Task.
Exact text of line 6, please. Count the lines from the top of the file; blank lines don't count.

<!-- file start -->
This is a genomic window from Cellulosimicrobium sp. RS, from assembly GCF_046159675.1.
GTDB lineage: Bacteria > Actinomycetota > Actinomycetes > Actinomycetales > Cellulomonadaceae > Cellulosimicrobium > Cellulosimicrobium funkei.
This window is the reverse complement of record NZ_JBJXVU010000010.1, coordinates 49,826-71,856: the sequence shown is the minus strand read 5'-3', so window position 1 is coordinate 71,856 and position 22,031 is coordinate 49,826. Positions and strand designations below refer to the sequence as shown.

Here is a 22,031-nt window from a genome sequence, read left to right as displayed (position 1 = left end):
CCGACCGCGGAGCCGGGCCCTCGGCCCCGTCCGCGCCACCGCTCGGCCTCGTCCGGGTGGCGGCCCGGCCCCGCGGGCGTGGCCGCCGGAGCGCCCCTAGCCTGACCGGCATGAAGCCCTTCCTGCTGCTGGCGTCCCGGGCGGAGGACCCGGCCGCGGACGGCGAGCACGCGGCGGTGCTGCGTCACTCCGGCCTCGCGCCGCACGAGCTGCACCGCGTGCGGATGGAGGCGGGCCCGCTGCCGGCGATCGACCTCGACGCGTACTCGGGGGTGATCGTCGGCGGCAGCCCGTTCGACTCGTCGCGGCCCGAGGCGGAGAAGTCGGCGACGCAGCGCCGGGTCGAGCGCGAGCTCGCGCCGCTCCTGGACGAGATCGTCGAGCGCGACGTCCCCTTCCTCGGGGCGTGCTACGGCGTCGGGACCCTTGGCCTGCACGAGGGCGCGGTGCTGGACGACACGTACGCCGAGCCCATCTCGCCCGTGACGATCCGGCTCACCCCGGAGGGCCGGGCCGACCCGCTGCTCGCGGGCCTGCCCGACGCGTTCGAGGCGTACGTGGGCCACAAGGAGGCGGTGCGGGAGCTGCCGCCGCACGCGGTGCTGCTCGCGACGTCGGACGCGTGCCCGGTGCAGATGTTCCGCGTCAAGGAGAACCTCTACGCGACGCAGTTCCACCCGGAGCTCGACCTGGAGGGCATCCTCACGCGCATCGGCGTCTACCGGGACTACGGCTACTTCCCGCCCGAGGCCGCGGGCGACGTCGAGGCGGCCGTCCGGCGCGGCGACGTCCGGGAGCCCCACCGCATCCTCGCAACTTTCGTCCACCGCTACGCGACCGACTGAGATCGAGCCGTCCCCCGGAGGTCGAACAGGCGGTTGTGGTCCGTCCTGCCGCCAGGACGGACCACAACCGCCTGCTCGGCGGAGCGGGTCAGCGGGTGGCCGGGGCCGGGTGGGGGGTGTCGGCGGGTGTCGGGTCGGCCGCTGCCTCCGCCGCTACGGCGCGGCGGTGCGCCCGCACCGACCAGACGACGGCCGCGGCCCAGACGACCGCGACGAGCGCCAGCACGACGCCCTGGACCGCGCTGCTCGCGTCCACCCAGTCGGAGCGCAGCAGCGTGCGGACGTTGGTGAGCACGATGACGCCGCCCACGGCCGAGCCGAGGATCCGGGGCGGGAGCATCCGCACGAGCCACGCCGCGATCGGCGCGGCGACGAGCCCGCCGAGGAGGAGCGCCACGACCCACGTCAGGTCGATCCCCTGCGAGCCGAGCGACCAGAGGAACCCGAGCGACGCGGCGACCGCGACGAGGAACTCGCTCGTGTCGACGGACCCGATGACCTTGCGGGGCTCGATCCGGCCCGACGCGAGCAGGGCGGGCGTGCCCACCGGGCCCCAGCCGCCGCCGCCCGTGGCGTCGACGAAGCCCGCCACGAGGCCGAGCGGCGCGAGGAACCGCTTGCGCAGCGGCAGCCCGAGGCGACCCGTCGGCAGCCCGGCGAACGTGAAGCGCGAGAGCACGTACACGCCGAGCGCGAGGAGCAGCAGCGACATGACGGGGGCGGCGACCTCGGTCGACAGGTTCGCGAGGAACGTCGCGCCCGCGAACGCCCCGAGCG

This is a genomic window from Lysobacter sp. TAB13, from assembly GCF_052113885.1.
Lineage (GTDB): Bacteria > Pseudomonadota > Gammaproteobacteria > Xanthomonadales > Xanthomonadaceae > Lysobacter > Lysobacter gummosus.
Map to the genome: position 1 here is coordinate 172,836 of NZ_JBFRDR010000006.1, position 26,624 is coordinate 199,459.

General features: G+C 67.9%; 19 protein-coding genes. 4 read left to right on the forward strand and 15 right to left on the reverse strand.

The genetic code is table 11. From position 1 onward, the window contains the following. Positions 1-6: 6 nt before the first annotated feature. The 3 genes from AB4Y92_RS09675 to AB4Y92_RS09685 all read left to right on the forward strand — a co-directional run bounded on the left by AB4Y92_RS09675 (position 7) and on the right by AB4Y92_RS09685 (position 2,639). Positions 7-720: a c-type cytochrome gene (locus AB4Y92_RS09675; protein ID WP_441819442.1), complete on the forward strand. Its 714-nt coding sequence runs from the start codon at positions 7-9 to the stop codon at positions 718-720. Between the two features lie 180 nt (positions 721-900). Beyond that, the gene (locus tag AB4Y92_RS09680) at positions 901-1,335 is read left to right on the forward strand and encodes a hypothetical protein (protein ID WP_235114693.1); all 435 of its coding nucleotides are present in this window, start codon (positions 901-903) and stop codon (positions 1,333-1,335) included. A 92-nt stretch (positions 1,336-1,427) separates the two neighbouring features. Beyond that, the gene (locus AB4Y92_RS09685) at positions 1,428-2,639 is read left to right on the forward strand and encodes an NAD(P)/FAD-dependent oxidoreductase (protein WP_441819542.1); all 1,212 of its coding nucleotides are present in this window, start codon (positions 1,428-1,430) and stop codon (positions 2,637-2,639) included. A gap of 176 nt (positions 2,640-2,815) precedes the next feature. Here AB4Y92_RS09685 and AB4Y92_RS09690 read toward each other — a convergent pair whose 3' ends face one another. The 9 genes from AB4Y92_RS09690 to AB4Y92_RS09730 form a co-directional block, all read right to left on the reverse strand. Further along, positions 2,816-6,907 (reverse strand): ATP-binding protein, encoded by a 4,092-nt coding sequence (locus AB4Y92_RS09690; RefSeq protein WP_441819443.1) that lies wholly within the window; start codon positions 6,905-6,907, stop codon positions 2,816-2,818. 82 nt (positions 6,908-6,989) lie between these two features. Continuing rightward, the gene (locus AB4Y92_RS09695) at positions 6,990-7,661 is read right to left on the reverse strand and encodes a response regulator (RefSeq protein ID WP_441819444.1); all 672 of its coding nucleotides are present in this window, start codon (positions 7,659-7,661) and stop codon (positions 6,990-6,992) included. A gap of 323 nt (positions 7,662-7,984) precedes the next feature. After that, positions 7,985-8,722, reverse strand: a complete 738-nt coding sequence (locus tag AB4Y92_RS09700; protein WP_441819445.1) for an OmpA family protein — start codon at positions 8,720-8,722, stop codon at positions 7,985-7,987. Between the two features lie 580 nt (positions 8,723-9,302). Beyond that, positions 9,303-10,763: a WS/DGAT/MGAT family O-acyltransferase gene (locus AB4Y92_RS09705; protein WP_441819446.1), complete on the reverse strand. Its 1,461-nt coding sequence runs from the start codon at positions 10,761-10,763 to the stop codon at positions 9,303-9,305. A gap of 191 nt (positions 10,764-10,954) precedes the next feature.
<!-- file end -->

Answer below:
This is a genomic window from Lysobacter sp. TAB13, from assembly GCF_052113885.1.